After forming a partnership in 2018, the U.S. Department of Agriculture (USDA), the U.S. Environmental Protection Agency (EPA), and the U.S. Food and Drug Administration (FDA) have released their interagency strategy to reduce food waste in the U.S.
With food making up nearly 30-40 percent of the waste stream in the U.S., the agencies launched the Winning on Reducing Food Waste Initiative in October in attempt to reduce food loss and waste by 50 percent by 2030. The agencies agreed to coordinate food loss and waste actions that include education and outreach, research, community investments, voluntary programs, public-private partnerships, tool development, technical assistance, event participation and policy discussion on the impacts and importance of reducing food loss and waste.
The agencies developed the six-point strategy based on several sources, including:
- Managing for Results: Key Considerations for Implementing Interagency Collaborative Mechanisms from the U.S. Government Accountability Office, which highlights key elements for successful collaboration.
- A Call to Action by Stakeholders: United States Food Loss and Waste Reduction Goal, developed by the EPA in consultation with USDA, which identifies key activities stakeholders should make.
- A Roadmap to Reduce U.S. Food Waste by 20 Percent by Rethink Food Waste through Economics and Data (ReFED), which outlines the most cost-effective solutions to minimize food waste.
- Don’t Waste, Donate: Enhancing Food Donations through Federal Policy by the Harvard Food Law and Policy Clinic and Natural Resources Defense Council, which includes several food waste recommendations on food donation standards.
EPA released the strategy April 9 to kick off the newly designated Winning on Reducing Food Waste Month. The agency says on its website that it will add to and build upon the framework of the strategy as related activities and projects are completed through 2020.
The agencies’ six priority areas, as outlined in the plan on EPA’s website, are:
- Enhance interagency coordination. Improving interagency coordination will enable USDA, EPA and FDA to use government resources more efficiently and effectively. An interagency, collaborative mechanism will be established to reduce programmatic redundancies and leverage complimentary activities.
- Increase consumer education and outreach efforts. Households are a major source of food loss and waste in the United States. Most consumers are unaware of the consequences of food loss and waste. A coordinated consumer education campaign endorsed and/or supported by USDA, EPA and FDA in conjunction with public, private or non-profit partners has the potential to raise awareness, motivate consumers to take action and accelerate progress to reduce food loss and waste.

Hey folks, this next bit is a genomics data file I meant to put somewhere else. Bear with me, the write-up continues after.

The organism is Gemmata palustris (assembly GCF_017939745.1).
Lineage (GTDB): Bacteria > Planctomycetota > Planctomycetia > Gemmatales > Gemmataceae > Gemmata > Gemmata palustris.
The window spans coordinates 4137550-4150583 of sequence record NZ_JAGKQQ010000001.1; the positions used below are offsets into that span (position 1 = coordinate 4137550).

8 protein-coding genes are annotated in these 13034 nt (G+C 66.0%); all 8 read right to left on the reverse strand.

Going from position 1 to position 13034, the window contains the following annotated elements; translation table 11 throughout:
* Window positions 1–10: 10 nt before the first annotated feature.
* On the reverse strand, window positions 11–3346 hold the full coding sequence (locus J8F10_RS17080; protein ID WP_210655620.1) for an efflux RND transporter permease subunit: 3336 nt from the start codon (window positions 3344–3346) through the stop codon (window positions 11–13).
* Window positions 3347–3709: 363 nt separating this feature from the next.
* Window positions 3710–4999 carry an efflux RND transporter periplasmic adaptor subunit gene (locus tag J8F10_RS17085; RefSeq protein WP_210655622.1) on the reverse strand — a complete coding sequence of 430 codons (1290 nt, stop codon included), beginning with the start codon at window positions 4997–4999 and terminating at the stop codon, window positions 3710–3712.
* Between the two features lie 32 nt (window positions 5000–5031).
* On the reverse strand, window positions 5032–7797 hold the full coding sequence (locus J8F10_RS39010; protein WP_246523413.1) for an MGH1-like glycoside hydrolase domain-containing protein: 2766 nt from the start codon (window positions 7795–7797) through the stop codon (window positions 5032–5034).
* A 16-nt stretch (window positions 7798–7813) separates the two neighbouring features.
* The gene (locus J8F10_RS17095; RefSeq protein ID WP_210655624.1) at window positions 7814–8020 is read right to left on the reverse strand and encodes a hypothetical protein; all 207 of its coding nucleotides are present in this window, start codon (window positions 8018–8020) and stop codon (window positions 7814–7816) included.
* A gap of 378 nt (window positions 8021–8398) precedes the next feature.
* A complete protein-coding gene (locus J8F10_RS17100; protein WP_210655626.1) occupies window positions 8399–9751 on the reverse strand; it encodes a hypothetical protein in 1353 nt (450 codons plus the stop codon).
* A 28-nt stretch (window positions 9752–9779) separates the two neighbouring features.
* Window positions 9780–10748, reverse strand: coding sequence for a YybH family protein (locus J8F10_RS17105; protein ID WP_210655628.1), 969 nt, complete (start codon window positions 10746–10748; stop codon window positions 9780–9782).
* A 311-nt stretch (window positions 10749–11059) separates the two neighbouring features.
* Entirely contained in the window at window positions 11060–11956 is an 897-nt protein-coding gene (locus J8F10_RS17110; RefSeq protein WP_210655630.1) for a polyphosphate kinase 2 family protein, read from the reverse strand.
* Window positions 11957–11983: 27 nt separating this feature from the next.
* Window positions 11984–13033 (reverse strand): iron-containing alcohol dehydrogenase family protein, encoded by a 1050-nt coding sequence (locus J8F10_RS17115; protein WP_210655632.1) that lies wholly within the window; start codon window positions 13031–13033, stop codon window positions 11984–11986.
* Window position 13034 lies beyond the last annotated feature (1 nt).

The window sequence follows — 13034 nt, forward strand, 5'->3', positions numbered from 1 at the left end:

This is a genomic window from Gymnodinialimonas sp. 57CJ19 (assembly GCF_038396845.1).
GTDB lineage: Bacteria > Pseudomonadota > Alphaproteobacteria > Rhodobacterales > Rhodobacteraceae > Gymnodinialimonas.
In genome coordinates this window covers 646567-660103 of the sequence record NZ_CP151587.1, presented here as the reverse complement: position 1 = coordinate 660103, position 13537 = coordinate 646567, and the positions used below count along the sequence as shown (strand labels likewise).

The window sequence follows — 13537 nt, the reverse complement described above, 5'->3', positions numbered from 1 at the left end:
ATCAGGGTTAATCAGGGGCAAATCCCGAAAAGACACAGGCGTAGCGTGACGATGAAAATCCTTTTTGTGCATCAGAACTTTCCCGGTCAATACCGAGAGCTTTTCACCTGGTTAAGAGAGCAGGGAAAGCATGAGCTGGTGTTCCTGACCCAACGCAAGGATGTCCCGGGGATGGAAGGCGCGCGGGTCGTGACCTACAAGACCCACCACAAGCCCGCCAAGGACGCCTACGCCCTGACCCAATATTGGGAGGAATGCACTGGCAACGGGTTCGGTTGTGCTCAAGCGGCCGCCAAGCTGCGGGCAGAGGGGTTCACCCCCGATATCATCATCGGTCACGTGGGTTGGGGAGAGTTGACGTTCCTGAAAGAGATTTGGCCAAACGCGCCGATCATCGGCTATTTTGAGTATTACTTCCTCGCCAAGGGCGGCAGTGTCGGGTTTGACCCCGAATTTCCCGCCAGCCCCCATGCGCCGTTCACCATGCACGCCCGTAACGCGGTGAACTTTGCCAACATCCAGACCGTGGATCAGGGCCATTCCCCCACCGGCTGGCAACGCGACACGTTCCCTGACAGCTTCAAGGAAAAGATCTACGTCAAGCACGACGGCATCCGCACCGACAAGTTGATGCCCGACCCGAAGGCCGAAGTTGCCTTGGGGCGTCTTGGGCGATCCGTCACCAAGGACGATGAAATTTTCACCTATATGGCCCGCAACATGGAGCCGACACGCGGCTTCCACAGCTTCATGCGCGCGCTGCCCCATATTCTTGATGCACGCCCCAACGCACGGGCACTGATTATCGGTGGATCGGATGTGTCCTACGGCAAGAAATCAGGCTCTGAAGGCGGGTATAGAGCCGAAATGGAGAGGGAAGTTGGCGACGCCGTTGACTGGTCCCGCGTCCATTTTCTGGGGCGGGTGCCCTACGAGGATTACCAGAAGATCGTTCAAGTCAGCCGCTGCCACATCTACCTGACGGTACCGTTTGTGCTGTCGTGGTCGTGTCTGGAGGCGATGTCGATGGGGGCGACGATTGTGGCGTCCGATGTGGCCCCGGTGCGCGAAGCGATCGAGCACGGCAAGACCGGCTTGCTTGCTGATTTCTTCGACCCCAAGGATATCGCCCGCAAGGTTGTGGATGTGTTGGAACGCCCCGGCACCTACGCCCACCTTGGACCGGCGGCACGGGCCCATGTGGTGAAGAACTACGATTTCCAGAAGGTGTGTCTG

- Improve coordination and guidance on food loss and waste measurement. Enhanced coordination and voluntary guidance regarding measurement of food loss and waste will reduce confusion and help establish clearer goals and strategies. Improved and coordinated methodologies can identify missed opportunities and better communicate progress.
- Clarify and communicate information on food safety, food date labels and food donations. Confusion about food safety guidelines, date labels and food donation results in food loss and waste at retailers and in homes across the country. Establishing and communicating clearer, coordinated voluntary guidance on food date labels and liability protection around food donation could help increase food recovery and lead to reductions in food waste and food insecurity.
- Collaborate with private industry to reduce food loss and waste across the supply chain. The food industry, including processors, manufacturers, distributors, retailers and food service establishments, has an important role in reducing food loss and waste. Showcasing and building partnerships through efforts such as the USDA/EPA U.S. Food Loss and Waste 2030 Champions, as well as connecting stakeholders with food waste reduction technologies, will help stimulate further efforts throughout the food supply chain.
- Encourage food waste reduction by federal agencies in their respective facilities. Federal facilities operate food service venues, including cafeterias and concessions, and manage events. Encouraging the reduction of food loss and waste at these facilities and events will demonstrate federal leadership and implementation of the administration’s priorities.